The Global Alliance to Prevent Prematurity and Stillbirth (GAPPS), has developed a strategy for developing systems that monitor and track the safety of maternal immunization programs in low- and middle-income countries (LMICs), that is also beneficial to developing monitoring systems in higher-resource countries as well.
Successful implementation of vaccine research and programs in pregnant women requires accurate and prompt identification and response to potential adverse events following immunization, including monitoring infants after birth. However, many ways of tracking and reporting results are difficult to implement in LMICs, where basic health systems are generally lacking.
Both, the Brighton Collaboration Foundation and the GAIA Consortium are mentioned in the report as part of the pull of international organisations working on strengthening pharmacovigilance systems in LMICs. The document highlights the importance of implementing standardized, validated definitions for key variables into surveillance systems, such as the ones developed by GAIA for maternal, fetal, and neonatal death.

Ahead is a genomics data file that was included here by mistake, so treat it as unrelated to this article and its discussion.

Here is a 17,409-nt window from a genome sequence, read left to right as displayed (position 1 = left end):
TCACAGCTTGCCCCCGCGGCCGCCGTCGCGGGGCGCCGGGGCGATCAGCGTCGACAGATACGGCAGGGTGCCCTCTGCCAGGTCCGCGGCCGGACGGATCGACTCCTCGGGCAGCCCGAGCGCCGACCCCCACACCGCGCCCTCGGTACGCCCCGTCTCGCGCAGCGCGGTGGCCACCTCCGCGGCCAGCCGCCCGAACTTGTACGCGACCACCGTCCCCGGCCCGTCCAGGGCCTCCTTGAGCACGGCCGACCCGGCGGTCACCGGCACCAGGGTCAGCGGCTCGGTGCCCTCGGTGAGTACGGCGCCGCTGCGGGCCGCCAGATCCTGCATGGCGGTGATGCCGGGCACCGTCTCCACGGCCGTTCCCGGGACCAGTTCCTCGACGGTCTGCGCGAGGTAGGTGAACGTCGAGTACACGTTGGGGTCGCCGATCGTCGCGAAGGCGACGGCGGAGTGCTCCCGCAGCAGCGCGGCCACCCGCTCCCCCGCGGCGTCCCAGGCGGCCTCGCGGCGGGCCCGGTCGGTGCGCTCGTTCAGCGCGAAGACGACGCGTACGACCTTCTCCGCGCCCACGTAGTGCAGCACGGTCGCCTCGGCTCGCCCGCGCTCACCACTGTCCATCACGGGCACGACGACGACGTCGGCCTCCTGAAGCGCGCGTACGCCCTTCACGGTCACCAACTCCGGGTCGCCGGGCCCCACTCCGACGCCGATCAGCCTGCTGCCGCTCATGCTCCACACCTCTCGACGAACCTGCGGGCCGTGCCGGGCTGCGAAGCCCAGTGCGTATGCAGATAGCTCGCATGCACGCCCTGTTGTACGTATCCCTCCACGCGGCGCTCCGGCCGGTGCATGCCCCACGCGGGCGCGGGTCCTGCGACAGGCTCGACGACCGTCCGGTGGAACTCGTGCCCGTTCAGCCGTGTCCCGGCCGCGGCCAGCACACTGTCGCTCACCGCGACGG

Furthermore, the report specifically recommends field testing, validation, and implementation of the GAIA case definitions as a key component for building systems with improved data quality and standardization, allowing for comparability across sites.
This report, developed with support from the Bill & Melinda Gates Foundation and input from a large, multidisciplinary group of experts, summarizes existing programs in pharmacovigilance and maternal, newborn, and child health (MNCH) surveillance in LMICs, identifies gaps and needs, and outlines a roadmap for program development and implementation for monitoring the safety of maternal immunizations in LMICs.
You can download the full document here.